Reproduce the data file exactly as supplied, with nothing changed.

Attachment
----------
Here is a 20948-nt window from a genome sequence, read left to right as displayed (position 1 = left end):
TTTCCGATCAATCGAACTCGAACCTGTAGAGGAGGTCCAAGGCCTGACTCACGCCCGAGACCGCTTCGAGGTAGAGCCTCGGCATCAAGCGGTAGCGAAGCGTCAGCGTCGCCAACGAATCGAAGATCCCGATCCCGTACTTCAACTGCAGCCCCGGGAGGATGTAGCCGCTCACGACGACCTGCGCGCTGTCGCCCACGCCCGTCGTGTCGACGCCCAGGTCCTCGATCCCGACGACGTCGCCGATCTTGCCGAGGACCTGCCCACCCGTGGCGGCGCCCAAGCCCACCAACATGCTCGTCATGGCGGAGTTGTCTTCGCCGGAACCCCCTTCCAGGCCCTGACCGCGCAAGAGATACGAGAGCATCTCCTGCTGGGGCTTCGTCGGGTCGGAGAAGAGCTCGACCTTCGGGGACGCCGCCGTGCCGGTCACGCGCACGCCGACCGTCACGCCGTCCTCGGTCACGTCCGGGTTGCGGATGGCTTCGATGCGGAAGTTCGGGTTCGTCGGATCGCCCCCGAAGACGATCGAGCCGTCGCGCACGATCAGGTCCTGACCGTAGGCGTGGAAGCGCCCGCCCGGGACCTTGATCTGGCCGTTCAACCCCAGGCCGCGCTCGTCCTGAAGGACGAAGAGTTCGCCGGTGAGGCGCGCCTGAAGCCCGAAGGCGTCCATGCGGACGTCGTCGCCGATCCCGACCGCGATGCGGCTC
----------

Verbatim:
Here is a 20948-nt window from a genome sequence, read left to right as displayed (position 1 = left end):
TTTCCGATCAATCGAACTCGAACCTGTAGAGGAGGTCCAAGGCCTGACTCACGCCCGAGACCGCTTCGAGGTAGAGCCTCGGCATCAAGCGGTAGCGAAGCGTCAGCGTCGCCAACGAATCGAAGATCCCGATCCCGTACTTCAACTGCAGCCCCGGGAGGATGTAGCCGCTCACGACGACCTGCGCGCTGTCGCCCACGCCCGTCGTGTCGACGCCCAGGTCCTCGATCCCGACGACGTCGCCGATCTTGCCGAGGACCTGCCCACCCGTGGCGGCGCCCAAGCCCACCAACATGCTCGTCATGGCGGAGTTGTCTTCGCCGGAACCCCCTTCCAGGCCCTGACCGCGCAAGAGATACGAGAGCATCTCCTGCTGGGGCTTCGTCGGGTCGGAGAAGAGCTCGACCTTCGGGGACGCCGCCGTGCCGGTCACGCGCACGCCGACCGTCACGCCGTCCTCGGTCACGTCCGGGTTGCGGATGGCTTCGATGCGGAAGTTCGGGTTCGTCGGATCGCCCCCGAAGACGATCGAGCCGTCGCGCACGATCAGGTCCTGACCGTAGGCGTGGAAGCGCCCGCCCGGGACCTTGATCTGGCCGTTCAACCCCAGGCCGCGCTCGTCCTGAAGGACGAAGAGTTCGCCGGTGAGGCGCGCCTGAAGCCCGAAGGCGTCCATGCGGACGTCGTCGCCGATCCCGACCGCGATGCGGCTC